Definitions for "Fibre"
that portion of food composed of carbohydrates which are completely or partly indigestible, such as cellulose or pectin; it may be in an insoluble or a soluble form. It provides bulk to the solid waste and stimulates peristalsis in the intestine. It is found especially in grains, fruits, and vegetables. There is some medical evidence which indicates that diets high in fiber reduce the risk of colon cancer and reduce cholesterol levels in the blood. It is also called dietary fiber, roughage, or bulk.
fibra = fibre (Vesalius, c. 1550); original meaning was a lobe, e.g., of lung, liver, or bowels examined for prophecies.
the nondigestible parts of the plants that we eat, such as cellulose, also known as roughage. Fibre is an essential part of our diet.
Keywords:  threadlike, spun, textile, flax, thread
One of the delicate, threadlike portions of which the tissues of plants and animals are in part constituted; as, the fiber of flax or of muscle.
Any fine, slender thread, or threadlike substance; as, a fiber of spun glass; especially, one of the slender rootlets of a plant.
A general name for the raw material, such as cotton, flax, hemp, etc., used in textile manufactures.
the inherent complex of attributes that determine a person's moral and ethical actions and reactions; sinew; strength; toughness; as, a man of real fiber.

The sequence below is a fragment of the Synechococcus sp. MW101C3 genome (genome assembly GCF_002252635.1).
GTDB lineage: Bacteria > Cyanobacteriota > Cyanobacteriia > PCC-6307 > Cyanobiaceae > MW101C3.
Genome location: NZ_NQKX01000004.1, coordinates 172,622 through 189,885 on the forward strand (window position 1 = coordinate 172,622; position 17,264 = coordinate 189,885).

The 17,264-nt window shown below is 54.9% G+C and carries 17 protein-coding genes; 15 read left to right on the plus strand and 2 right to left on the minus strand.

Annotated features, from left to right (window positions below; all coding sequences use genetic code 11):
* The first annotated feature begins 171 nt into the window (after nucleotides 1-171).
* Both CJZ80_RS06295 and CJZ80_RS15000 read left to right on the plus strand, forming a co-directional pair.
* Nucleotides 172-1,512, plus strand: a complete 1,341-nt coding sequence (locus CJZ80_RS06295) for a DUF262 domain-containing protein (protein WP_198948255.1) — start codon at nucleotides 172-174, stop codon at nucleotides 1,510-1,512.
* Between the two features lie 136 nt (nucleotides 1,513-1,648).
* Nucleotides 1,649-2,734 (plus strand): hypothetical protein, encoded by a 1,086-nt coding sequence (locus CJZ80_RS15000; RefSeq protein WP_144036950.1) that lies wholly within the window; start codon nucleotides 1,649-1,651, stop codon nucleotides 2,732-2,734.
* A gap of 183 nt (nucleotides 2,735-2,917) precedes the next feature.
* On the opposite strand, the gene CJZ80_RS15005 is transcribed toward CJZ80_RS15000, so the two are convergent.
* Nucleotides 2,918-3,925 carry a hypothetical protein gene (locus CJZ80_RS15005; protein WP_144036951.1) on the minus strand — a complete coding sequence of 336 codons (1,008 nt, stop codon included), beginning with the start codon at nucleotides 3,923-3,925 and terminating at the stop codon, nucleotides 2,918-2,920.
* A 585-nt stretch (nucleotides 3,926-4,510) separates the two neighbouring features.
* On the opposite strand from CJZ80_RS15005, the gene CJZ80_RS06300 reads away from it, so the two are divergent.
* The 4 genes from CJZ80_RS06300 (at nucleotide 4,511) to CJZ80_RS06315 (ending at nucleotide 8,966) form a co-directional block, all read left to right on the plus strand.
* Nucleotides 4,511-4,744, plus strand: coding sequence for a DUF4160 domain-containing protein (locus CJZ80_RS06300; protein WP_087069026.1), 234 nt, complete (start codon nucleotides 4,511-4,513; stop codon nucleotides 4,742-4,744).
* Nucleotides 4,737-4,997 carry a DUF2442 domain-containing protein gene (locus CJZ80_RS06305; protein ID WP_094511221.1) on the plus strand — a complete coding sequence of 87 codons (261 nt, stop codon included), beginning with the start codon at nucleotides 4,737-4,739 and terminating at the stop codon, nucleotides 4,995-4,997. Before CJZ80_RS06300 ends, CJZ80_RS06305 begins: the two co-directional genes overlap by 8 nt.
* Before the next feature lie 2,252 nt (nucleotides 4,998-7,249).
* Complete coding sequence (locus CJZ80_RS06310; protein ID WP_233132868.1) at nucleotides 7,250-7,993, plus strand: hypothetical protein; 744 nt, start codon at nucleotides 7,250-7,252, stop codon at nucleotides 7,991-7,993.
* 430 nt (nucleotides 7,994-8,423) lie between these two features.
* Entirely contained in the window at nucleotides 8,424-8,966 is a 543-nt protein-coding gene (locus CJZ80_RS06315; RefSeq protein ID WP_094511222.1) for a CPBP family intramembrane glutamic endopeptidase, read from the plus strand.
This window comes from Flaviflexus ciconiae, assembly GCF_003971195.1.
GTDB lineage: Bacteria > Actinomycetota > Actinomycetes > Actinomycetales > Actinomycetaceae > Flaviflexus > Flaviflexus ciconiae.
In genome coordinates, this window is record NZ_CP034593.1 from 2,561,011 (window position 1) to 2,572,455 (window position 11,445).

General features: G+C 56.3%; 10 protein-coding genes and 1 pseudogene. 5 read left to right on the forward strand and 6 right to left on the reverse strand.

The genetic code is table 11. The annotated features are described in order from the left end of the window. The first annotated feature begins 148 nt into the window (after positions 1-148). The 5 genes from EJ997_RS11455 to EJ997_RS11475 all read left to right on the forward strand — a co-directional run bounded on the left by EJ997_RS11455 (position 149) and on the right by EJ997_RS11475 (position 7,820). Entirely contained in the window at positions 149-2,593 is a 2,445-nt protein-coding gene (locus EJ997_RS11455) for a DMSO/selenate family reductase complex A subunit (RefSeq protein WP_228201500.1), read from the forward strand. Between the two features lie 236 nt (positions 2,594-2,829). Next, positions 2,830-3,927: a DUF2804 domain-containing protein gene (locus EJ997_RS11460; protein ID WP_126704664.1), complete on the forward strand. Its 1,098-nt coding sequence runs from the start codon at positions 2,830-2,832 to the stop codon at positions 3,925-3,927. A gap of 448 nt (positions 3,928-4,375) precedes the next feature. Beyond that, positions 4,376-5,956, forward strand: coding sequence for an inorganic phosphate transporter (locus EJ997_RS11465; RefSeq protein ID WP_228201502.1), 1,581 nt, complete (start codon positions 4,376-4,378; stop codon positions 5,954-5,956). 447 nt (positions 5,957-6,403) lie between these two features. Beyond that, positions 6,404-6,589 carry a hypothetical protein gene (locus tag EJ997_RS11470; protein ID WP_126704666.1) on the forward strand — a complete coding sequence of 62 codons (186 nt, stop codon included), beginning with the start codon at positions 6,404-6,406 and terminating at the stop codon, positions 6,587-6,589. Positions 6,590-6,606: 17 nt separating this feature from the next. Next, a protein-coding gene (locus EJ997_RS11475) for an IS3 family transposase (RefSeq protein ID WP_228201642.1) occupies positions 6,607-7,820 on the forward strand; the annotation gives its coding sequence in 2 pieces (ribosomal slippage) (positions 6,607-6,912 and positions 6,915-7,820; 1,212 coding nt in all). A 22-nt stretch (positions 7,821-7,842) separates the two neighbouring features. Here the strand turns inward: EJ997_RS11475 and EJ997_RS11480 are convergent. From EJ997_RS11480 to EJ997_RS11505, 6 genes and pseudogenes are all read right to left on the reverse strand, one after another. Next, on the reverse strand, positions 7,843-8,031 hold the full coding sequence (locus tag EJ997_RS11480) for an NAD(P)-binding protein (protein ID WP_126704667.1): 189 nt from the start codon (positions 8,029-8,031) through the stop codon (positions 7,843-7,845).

the inherent complex of attributes that determine a persons moral and ethical actions and reactions; "education has for its object the formation of character"- Herbert Spencer
A generic FC term used to cover all transmission media types specified in the Fibre Channel Physical Layer standard (FC-PH), such as optical fiber, copper twisted pair, and copper coaxial cable.
A cabling medium with a glass core, plastic insulation and a protective plastic outer layer. Able to transmit light at near the speed of light.
a thin filament of glass / optical waveguide consisting of a core and a cladding which is capable of carrying information in the form of light
A relatively long sclerenchyma cell, usually occurring in bundles or strands. See also Sclerenchyma.
The basic entity, either natural or manufactured, which is twisted into yarns, and then used in the production of a fabric.
Strand of material used to spin into a yarn.
a leatherlike material made by compressing layers of paper or cloth.
Fibre based photo printing paper of a traditional type (no plastic). High quality if printed & processed well but takes a long time to wash and dry. (see Bromide paper, Multigrade & RC paper)
Fibre is generally referred to as pulp in the paper industry. Wood is treated chemically or mechanically to separate the fibres during the pulping process.
a unit of matter of relatively short length, characterised by a high ratio of length to thickness or diameter
Small diameter, thick walled cells in hardwoods. Fibres dominate the structural behaviour of hardwoods.
This term usually refers to relatively short lengths of very small cross-sections of various materials. Fibres can be made by chopping filaments (converting). Staple fibres may be 1/2 to a few in. in length and usually from one to five denier.
a slender and greatly elongated solid substance
Thready substance, such as a fibrous root.
1) a specific form of chemically jelled fibrous materials manufactured in sheets, rods and tubes. 2) commonly used interchangeably with fiber.
Keywords:  adjective, latin
Latin fibra = a fibre, adjective, Latin fibrosus = fibrous.
Keywords:  papermaking, raw, species, vary, tree
Wood cell whose properties vary from one tree species to another; the main raw material for papermaking
Keywords:  smallest, rope, component
The smallest component of a rope.